I did not do that. Instead, I went to sit with him. “Daddy, why don’t you get a lawyer to handle this? You don’t have to do that to yourself. You’re in the right.” “Girl, whom shall I give this to? They all went through Nazi school.” I stroked his back. A little later I saw him sitting down, writing.
My father often spoke of his concentration camp imprisonment. Sometimes he told me about it because I asked. Sometimes because there were external reasons. For example, press reports, summons as a witness to a post-war Nazi trial in Munich, invitation to the liberation ceremony in Neuengamme, etc. But sometimes also because a stimulus, a smell, a sound, a word seemingly suddenly evoked inner images from the imprisonment. Then he felt very bad.
He told me quite a lot about his pictures. I just listened to him, was just there until he got better.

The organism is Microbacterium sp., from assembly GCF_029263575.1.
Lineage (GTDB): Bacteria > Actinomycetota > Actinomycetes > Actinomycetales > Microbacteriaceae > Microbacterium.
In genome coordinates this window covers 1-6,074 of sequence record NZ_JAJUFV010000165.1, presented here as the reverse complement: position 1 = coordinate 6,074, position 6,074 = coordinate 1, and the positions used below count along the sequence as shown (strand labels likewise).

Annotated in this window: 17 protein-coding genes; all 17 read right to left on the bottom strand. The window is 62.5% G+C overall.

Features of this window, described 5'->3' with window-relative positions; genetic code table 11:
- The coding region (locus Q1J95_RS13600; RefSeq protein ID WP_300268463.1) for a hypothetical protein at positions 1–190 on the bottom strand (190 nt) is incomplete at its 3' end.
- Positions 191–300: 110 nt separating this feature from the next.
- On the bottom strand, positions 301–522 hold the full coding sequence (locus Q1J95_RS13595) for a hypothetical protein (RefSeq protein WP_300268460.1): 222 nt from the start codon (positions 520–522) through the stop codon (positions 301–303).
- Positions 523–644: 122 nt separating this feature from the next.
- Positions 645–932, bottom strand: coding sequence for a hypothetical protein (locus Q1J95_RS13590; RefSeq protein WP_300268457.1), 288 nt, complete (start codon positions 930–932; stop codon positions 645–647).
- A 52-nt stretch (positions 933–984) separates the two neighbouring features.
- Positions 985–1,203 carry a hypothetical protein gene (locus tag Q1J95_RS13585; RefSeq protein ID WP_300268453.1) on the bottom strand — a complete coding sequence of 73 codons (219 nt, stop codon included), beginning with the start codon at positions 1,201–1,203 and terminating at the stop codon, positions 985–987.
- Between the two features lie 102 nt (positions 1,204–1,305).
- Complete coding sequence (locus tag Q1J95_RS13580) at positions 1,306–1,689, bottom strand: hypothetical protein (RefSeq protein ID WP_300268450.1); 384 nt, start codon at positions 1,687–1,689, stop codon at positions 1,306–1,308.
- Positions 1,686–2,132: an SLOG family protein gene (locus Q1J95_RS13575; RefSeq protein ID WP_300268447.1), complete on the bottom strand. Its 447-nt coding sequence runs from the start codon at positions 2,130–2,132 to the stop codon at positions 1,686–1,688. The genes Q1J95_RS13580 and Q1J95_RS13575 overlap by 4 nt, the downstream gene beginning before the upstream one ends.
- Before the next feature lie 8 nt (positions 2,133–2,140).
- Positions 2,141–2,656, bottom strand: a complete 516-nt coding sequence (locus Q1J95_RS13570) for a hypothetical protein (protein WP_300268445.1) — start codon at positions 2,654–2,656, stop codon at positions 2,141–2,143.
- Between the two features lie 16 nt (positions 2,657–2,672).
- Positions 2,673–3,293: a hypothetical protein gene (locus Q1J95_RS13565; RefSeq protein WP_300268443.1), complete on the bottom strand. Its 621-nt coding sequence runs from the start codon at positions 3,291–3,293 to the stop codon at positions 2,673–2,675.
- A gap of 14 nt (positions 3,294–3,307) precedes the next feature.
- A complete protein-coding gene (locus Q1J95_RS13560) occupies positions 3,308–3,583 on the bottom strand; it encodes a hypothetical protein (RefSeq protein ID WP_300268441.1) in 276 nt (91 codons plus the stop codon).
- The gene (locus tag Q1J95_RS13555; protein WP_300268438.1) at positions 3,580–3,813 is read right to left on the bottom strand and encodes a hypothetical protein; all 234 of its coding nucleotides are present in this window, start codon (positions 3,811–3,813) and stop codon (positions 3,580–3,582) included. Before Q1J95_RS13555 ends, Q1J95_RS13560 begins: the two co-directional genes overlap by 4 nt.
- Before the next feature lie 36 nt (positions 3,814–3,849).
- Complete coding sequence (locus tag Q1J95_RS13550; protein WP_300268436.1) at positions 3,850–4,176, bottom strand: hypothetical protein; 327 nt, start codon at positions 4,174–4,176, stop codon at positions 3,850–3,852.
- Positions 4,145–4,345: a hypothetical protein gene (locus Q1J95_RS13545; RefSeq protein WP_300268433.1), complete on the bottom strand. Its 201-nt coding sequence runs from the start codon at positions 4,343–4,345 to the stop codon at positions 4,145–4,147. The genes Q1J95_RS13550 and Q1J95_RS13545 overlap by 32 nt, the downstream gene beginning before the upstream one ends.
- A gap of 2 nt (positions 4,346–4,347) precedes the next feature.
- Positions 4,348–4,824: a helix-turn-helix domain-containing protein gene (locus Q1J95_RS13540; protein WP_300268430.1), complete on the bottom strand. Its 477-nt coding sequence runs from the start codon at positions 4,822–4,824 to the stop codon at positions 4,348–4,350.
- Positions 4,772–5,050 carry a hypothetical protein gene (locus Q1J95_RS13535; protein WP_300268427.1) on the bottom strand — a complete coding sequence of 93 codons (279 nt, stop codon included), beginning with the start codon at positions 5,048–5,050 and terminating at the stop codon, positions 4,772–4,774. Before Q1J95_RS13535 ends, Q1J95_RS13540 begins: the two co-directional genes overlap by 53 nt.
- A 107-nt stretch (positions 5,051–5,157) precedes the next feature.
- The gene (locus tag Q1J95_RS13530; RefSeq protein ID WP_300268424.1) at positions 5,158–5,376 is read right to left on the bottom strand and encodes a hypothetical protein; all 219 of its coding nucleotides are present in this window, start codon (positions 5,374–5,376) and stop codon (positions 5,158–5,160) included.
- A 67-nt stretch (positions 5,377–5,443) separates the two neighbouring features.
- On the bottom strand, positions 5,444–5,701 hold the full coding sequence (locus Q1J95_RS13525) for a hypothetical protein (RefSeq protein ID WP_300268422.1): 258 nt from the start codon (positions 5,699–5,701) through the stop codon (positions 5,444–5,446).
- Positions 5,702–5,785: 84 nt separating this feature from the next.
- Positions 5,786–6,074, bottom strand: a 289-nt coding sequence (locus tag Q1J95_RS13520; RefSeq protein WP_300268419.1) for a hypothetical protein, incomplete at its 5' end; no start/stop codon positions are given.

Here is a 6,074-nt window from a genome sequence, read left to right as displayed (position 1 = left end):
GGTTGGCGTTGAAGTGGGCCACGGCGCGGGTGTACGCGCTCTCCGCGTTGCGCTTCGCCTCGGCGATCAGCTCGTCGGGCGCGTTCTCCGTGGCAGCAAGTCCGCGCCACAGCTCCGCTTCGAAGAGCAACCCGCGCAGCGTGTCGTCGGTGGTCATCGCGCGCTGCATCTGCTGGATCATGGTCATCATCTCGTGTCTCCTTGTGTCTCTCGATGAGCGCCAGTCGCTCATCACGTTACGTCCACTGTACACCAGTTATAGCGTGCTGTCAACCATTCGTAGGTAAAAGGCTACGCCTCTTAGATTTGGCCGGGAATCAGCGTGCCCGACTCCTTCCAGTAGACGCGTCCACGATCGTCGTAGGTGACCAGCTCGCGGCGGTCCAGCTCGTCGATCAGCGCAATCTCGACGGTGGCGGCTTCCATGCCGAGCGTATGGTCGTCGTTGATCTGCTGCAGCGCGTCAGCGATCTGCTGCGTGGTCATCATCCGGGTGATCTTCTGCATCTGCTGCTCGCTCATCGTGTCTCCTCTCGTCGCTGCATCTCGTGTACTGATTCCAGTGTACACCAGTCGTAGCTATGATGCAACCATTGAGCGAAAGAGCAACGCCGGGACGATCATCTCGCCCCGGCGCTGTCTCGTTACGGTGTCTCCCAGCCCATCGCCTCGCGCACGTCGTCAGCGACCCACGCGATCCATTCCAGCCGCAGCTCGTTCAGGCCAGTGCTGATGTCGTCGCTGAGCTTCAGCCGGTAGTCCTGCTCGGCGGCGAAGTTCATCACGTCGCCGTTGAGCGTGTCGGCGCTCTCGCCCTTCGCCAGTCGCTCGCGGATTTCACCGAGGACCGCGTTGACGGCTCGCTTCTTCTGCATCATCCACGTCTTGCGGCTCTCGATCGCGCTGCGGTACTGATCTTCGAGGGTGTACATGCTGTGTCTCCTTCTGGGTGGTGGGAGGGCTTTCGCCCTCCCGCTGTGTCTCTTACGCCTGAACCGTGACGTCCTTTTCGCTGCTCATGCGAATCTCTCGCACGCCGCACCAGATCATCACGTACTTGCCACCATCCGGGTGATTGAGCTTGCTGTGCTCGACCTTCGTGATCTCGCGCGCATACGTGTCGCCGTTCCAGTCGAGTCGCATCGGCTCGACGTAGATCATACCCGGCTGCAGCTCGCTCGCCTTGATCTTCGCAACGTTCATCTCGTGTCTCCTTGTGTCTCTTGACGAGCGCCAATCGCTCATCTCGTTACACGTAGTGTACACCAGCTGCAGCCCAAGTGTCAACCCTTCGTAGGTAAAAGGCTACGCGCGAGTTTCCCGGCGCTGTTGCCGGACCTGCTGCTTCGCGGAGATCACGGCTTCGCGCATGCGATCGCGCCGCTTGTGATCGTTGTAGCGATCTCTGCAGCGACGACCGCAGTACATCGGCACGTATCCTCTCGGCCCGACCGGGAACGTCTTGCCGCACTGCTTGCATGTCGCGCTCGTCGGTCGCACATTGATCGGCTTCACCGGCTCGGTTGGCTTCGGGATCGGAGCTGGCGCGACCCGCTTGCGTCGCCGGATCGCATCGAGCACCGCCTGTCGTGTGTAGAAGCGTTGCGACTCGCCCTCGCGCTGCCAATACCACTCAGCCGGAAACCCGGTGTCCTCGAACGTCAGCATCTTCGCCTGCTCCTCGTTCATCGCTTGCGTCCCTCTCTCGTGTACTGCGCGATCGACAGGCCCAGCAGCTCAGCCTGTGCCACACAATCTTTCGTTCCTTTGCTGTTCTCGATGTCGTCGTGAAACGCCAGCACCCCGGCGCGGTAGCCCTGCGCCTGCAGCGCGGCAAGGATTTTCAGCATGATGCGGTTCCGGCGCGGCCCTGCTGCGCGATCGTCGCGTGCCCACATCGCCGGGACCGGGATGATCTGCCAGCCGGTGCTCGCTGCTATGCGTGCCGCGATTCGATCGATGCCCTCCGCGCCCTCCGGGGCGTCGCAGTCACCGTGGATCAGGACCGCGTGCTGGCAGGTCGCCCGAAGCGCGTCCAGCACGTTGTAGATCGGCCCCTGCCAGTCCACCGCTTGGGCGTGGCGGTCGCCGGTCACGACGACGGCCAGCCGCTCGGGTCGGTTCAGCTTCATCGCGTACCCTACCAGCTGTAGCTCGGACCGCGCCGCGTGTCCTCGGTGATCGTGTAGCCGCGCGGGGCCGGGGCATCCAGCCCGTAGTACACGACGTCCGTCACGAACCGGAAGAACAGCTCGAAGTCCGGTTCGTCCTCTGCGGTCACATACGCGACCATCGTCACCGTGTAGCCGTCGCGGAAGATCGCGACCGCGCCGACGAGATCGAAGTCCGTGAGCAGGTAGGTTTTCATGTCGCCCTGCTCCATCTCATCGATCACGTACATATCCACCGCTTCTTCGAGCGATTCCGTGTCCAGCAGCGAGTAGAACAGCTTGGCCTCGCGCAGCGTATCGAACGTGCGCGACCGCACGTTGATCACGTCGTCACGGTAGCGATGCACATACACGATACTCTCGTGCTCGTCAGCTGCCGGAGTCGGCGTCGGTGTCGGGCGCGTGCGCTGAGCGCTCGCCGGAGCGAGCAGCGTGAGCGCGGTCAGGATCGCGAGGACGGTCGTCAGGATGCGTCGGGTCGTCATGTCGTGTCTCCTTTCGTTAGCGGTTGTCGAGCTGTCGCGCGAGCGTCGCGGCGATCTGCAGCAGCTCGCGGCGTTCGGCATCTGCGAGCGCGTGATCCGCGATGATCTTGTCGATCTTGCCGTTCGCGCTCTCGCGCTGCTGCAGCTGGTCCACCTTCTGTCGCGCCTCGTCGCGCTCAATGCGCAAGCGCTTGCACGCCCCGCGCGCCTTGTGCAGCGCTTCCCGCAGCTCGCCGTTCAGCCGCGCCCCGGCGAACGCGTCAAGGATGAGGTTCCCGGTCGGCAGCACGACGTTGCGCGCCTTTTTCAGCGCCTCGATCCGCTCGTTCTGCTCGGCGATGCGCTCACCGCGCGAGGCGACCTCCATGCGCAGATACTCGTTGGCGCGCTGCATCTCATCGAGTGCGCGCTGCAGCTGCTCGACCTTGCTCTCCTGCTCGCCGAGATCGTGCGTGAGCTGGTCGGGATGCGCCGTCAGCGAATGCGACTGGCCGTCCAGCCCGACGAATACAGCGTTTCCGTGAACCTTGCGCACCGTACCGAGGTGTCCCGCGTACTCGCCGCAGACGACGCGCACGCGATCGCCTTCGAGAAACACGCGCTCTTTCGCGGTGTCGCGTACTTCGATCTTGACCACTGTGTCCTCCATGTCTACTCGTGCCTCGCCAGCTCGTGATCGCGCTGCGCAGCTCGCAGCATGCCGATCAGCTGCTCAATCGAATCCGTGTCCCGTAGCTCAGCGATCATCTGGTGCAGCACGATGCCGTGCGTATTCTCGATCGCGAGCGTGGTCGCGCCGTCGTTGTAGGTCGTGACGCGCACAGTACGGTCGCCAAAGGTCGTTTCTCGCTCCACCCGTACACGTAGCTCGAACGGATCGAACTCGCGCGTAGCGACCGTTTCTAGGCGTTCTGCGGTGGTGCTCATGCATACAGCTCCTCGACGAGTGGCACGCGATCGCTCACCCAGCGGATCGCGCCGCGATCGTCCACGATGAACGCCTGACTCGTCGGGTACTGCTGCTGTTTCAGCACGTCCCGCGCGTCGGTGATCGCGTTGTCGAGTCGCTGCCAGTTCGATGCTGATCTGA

An important legacy
I remember a lot of things like it happened yesterday. When I was 15 years old, he gave me his “release certificate” he got from the Americans. He had always carried this with him until then. It was very important to him. Now I should have it. We talked about it. He told me that he didn’t need it anymore. I promised to take good care of it. He smiled and said, “I know that, my child, that’s why you’re getting it.”
Then, finally, it was over. After almost 12 years, the Office of Restitution, on the advice of the court, proposed a settlement. My father was assisted by an attorney. My father only agreed to a settlement because his health was so bad that he would not live to see any more years through the courts.
And so it was. He died almost three years later. A few days before, we had a last hour-long, intensive, clarifying, close conversation. In this conversation my father said: “When we old people are long dead, you young people must never forget the Nazi era! You hear me?! Especially you, as young Germans. No more war from German soil! Do everything you can do. Talk to the people. Be there for your mother. Take care of her. She’s had a hard life. She is your mother!”
We held hands while I promised to do what I could do. Until she died, we were there for our mother. And I talk to the people. I keep thinking about my father, who was a proud seaman and a resistance fighter.
Translation: Nathalie Döpken